And suggestions are most welcome!

Take this poll to chime in on my #1 Summer 2013 Good Eats destination:

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Oh, Finals, You Kill Me

Coconut Rum Mousse with Roasted Pineapple, Apricot Sauce, and Coconut Macaroon Barquettes

Coconut Rum Mousse with Roasted Pineapple, Apricot Sauce, and Coconut Macaroon Barquettes

With my new mantra (“Don’t tank!”) firmly in mind, I headed into my next two final exams: Advanced Pastry, and Chocolates and Showpieces. The projects for both classes had been in design for several weeks, but the run-throughs I’d done at home weren’t going smoothly.

The Advanced Pastry practical had been particularly rocky. I knew the flavor scheme I’d put together was solid, but I had tinkered with my main recipe (of course!) to the point where I wasn’t sure it would still hold together and it continued to have some kinks that needed to be worked out. I also changed all the surrounding elements numerous times, which is crazy-making. The pineapple garnish alone I tried five different ways before settling on roasting it. Five different ways. For a tiny garnish. Painstaking.

Trying different bases and other combinations

Trying different bases and other combinations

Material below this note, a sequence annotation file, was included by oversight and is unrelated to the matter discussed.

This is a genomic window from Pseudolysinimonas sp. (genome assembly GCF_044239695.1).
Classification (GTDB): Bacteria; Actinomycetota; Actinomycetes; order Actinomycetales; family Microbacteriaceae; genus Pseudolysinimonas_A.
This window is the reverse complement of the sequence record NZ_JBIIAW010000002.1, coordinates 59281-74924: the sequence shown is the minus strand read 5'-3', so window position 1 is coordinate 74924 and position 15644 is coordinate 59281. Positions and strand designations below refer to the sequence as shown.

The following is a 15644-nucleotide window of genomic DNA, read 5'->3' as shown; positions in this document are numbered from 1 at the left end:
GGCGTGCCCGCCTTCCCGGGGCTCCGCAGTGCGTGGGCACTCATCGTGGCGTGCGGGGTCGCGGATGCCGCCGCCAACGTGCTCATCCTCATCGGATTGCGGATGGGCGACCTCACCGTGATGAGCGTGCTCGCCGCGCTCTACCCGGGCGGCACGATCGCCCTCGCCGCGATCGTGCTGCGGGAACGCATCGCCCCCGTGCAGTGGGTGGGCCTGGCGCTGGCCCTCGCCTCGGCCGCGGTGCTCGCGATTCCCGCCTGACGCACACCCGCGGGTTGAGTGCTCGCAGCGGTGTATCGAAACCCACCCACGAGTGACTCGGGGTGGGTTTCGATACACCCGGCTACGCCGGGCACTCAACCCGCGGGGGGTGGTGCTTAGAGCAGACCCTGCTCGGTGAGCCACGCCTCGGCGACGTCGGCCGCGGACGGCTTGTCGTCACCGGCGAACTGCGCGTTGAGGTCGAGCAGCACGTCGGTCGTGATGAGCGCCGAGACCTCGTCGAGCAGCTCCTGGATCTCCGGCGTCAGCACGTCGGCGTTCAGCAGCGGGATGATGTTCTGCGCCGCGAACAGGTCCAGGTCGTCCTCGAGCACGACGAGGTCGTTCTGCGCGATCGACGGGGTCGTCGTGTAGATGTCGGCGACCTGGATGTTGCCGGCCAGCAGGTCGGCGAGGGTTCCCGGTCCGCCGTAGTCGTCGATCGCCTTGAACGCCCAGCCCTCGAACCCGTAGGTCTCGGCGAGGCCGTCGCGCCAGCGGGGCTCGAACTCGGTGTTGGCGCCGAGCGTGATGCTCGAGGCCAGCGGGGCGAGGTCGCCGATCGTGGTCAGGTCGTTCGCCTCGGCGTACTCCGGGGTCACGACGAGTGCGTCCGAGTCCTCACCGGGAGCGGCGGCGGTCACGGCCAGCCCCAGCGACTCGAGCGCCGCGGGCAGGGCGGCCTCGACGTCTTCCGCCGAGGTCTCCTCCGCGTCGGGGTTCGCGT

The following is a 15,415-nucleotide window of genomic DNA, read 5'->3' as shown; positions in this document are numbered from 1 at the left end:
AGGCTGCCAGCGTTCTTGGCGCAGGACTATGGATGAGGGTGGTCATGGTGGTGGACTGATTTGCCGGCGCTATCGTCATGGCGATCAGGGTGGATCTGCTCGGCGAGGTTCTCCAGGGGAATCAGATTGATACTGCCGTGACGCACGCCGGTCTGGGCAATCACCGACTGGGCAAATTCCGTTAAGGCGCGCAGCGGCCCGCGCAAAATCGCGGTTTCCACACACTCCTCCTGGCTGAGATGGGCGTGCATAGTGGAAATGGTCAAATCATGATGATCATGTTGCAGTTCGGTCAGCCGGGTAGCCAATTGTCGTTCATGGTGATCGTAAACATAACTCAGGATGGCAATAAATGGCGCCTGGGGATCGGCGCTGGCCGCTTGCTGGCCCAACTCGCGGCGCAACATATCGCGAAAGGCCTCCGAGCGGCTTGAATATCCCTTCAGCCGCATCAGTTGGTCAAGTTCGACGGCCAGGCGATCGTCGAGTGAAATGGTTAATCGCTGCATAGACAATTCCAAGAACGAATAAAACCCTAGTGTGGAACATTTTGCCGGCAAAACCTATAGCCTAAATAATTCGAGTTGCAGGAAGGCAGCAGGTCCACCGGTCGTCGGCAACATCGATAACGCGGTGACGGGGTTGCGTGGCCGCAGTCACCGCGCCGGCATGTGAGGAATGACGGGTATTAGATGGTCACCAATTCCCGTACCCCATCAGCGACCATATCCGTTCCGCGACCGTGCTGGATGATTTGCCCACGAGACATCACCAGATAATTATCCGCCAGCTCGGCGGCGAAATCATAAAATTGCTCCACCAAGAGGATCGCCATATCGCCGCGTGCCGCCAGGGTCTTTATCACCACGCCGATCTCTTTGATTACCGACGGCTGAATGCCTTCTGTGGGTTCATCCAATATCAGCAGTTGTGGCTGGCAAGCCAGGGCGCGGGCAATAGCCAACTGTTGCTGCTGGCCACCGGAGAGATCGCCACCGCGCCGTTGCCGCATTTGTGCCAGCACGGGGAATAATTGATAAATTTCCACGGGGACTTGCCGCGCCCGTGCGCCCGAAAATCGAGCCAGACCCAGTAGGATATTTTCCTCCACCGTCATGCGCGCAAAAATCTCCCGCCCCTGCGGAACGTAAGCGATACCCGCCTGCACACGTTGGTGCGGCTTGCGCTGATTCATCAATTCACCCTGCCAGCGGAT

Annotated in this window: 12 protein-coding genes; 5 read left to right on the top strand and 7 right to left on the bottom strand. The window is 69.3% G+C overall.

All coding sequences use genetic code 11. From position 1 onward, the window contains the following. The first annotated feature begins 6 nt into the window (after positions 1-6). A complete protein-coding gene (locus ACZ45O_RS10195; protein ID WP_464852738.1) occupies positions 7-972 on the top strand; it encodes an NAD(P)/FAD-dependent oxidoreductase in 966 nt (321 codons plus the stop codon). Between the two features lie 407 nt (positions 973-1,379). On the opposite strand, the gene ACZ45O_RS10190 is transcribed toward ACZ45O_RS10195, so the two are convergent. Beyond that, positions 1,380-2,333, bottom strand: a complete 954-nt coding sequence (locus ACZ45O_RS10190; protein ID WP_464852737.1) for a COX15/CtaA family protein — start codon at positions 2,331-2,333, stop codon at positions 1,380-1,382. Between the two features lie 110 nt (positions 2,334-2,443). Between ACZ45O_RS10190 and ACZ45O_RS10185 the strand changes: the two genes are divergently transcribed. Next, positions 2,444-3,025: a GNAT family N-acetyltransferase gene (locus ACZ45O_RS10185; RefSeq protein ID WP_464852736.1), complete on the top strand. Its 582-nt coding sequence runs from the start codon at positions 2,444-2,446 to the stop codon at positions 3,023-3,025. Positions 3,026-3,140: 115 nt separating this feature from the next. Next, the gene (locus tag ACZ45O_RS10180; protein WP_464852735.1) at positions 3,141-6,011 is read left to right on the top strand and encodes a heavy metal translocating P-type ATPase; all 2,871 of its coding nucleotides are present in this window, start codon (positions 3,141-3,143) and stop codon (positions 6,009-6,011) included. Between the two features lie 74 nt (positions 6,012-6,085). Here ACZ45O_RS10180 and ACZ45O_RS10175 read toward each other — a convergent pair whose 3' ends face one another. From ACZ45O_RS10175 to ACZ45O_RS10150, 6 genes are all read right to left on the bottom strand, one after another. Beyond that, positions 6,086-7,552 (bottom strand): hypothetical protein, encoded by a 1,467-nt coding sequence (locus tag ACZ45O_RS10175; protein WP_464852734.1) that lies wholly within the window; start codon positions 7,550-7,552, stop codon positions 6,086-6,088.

For Chocolates, I was doing a sugar showpiece to present molded chocolates filled with spiced rum buttercream. Casting sugar is super cool (see “Rolling the Dice With Sugar”) but it is rather unpredictable — and isn’t lack of predictability always a blast in a final exam? (Rhetorical.)

We had only spent a class or two on molded chocolates at the beginning of the semester so my actual hands-on time was limited to one try — and chocolate can be a harsh mistress. To that effect, the trial run crashed and burned, which is always a bit unnerving. Hmpf. It seems none of my lists and copious amounts of notes helped me out when the chocolate chips were down.

I re-did my game plan for the final since I was determined to turn out twelve perfectly formed, glossy, gorgeous molded chocolates come hell or high water.  And it worked. The chocolates turned out beautifully.

And, the sugar showpiece wasn’t bad, considering. The core pieces, by necessity, were made in Week 1, so they had lost a lot of their luster from sitting and had developed a kind of dull bloom. You can try to shine these up with careful application of a torch, but this is risky since it basically heats the sugar to melting again to get it to re-set with shine. The risk is that warming the piece up in this way will deform it. Which it did, when I tried it. Because you know I tried it. Even after the buttercream life lesson in my last post I still couldn’t keep from messing with the pieces to try to “fix them” (make them a little shinier).